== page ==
Snow blankets little bluestem stalks on the dry prairie near Belwin’s Education Center.

Do small mammals experience a feeling of safety in the winter? Scurrying along under the snow, I can imagine the safe and even cozy feel of it. The ability to run from food stash to sleeping area without being exposed to many possible predators would be a wonderful thing.

The subnivean zone (Latin for “under snow”) is what makes winter life for these little creatures, mostly mice, voles and shrews, a bit easier. This shallow, open space forms under deep, layered snow and can maintain a relatively stable temperature of 32 degrees Fahrenheit. The small mammals, which are active throughout the winter months, develop a maze of tunnels leading to an abundance of leaves, bark, seeds, and grasses trapped under the snow.

Small mammal tracks near an entrance hole into the subnivean zone.

Small round holes in the snow, sometimes near a grassy clump or next to the base of a tree, are exit and entrance holes that double as ventilation shafts allowing carbon dioxide from the animals respiration to escape.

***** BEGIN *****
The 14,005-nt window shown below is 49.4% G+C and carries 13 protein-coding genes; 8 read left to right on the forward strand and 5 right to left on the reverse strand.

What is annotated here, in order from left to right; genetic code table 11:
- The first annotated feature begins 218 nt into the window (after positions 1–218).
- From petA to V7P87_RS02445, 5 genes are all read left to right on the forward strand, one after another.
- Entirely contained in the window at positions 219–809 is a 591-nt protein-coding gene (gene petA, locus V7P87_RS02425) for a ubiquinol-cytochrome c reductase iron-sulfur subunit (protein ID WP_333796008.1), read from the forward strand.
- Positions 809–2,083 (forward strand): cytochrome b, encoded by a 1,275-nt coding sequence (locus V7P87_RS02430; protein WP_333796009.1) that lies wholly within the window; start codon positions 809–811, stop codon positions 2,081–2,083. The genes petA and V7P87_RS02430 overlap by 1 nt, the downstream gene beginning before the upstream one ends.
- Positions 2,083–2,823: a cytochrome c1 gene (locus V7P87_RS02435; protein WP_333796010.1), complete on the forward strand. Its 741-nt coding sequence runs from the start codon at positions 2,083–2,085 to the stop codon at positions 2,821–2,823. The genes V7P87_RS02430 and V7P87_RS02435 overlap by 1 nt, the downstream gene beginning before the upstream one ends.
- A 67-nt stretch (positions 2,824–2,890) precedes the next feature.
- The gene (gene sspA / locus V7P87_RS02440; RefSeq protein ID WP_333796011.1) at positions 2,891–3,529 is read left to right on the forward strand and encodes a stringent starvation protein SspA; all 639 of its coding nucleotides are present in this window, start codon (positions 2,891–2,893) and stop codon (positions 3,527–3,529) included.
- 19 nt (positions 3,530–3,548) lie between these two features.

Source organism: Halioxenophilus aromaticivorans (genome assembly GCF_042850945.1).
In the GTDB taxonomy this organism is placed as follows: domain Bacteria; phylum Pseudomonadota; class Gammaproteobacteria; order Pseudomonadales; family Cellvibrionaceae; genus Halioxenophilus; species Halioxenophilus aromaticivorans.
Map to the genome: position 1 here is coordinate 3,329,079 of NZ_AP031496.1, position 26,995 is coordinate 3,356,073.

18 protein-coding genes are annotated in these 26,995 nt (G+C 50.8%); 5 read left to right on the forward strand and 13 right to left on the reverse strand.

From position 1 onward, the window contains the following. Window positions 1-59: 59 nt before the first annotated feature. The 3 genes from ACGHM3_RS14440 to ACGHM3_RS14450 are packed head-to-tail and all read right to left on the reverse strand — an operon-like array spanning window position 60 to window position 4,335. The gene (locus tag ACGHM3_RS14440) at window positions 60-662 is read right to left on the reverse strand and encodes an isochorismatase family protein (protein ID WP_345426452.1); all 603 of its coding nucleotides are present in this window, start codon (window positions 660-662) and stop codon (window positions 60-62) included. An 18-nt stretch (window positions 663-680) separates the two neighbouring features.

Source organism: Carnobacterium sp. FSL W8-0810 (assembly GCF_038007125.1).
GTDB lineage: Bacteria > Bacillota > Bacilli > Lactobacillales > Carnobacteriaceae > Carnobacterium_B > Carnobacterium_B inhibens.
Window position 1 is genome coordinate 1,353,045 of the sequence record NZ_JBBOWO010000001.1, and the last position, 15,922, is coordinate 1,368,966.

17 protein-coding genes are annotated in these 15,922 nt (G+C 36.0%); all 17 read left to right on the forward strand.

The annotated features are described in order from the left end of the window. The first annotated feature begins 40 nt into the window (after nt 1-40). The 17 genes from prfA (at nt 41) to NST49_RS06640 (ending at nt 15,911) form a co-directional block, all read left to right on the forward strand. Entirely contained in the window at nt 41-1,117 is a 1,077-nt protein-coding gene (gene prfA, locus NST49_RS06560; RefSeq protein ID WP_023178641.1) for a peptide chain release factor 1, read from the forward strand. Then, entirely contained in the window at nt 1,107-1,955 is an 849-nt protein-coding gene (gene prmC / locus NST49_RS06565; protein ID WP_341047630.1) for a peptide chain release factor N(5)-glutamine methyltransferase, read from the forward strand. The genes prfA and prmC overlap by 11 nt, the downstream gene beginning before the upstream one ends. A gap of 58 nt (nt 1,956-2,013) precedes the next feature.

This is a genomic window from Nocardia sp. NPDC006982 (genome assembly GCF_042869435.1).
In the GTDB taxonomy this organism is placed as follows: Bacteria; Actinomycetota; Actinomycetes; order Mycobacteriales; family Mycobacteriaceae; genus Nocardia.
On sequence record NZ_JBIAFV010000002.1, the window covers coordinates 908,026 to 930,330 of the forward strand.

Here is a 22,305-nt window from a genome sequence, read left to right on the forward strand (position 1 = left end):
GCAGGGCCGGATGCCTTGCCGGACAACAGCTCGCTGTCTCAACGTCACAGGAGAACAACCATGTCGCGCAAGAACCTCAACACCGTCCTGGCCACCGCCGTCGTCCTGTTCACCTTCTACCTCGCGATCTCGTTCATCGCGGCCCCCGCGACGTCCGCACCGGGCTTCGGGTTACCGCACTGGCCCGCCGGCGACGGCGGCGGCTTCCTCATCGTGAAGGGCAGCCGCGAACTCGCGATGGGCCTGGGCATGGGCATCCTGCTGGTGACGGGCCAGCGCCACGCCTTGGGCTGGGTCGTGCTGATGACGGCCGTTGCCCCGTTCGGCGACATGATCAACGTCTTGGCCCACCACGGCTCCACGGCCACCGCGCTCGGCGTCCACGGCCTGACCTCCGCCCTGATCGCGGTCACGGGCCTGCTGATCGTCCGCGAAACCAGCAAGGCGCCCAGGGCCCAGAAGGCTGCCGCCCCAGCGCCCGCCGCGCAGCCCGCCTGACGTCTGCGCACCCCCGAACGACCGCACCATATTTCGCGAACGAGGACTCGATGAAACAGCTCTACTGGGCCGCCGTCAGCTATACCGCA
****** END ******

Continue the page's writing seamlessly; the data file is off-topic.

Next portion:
Owl wing markings in the snow indicate a predator pursuing its prey.

Is it completely safe in the subnivean zone? Not entirely. A sleek bodied weasel can slip into the tunnel system searching for food. An owl can sometimes hear critters making noise from 30 yards away!

On your next hike, be on the lookout for small holes, mouse tracks, and maybe even the wing marks of an owl trying for a meal. There’s a lot going on under the snow in the subnivean zone!

Subnivean Zone Illustration by Adelaide Tyrol, featured in “The Subnivean Zone: Shelter in the Snow” by Barbara MacKay, published in the Burlington (Vermont) Free Press.

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